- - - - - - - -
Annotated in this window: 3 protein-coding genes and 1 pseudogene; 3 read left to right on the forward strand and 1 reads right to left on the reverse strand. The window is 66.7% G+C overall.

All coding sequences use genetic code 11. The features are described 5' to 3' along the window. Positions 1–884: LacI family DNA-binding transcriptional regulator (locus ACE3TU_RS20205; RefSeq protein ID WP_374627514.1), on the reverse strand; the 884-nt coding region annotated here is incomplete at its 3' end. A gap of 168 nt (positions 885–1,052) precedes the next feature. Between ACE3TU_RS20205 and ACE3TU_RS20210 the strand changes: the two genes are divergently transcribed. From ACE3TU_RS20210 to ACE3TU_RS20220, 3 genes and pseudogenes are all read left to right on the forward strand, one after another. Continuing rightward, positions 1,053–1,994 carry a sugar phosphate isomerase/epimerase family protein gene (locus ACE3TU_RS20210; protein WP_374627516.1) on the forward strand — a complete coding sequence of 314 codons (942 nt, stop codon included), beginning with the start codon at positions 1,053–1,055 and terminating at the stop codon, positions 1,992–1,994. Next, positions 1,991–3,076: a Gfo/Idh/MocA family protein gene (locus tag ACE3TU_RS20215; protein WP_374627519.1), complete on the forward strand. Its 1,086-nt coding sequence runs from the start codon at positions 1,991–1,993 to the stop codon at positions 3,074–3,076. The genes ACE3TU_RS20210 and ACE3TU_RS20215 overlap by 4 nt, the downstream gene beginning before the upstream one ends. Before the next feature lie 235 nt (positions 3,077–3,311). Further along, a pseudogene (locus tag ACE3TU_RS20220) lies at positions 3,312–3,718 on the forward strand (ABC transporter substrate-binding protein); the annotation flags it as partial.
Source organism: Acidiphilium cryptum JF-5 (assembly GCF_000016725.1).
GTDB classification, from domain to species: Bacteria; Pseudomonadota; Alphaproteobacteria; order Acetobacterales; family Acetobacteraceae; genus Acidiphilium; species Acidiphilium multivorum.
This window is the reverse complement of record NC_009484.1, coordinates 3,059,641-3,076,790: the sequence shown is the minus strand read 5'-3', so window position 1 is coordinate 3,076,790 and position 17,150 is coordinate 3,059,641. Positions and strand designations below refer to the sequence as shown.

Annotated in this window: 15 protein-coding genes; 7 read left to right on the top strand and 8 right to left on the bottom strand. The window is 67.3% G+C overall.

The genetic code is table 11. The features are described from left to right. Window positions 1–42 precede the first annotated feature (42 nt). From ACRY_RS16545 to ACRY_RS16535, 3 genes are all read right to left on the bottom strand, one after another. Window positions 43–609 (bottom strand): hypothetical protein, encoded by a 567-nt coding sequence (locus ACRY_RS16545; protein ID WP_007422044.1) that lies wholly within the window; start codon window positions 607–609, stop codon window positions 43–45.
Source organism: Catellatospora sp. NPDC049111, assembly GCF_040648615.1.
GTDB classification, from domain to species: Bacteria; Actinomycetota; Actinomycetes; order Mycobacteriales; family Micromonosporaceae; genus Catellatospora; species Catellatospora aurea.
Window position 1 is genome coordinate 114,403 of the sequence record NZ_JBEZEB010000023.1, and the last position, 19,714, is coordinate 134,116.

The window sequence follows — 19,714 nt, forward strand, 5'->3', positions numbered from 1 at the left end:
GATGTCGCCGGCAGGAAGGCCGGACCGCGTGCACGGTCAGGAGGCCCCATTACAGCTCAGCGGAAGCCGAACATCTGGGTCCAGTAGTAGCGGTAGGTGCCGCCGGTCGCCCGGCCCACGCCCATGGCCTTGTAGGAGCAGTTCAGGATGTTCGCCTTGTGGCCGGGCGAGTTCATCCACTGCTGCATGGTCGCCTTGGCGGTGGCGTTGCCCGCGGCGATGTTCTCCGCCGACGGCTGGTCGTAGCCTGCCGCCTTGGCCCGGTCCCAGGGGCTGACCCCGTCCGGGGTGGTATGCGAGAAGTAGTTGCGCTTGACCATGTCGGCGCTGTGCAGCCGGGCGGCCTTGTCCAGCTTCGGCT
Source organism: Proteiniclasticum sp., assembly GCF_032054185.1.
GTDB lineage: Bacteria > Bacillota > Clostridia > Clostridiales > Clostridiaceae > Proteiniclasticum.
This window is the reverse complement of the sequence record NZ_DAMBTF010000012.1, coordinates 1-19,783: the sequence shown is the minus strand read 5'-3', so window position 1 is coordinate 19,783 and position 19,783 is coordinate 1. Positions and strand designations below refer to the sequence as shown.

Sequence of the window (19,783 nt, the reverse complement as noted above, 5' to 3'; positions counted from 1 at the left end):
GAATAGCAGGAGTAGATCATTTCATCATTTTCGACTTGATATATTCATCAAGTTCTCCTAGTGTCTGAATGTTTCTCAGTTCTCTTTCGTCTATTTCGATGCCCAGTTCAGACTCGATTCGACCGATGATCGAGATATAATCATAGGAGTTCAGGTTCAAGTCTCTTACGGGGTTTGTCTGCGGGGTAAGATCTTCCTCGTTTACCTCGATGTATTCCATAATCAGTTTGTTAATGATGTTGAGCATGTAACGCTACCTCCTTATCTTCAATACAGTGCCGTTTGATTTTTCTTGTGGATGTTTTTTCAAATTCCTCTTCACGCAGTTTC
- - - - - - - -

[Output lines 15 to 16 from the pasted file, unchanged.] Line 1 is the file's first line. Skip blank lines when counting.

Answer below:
This window is the reverse complement of the sequence record NZ_DAMBTF010000012.1, coordinates 1-19,783: the sequence shown is the minus strand read 5'-3', so window position 1 is coordinate 19,783 and position 19,783 is coordinate 1. Positions and strand designations below refer to the sequence as shown.

Sequence of the window (19,783 nt, the reverse complement as noted above, 5' to 3'; positions counted from 1 at the left end):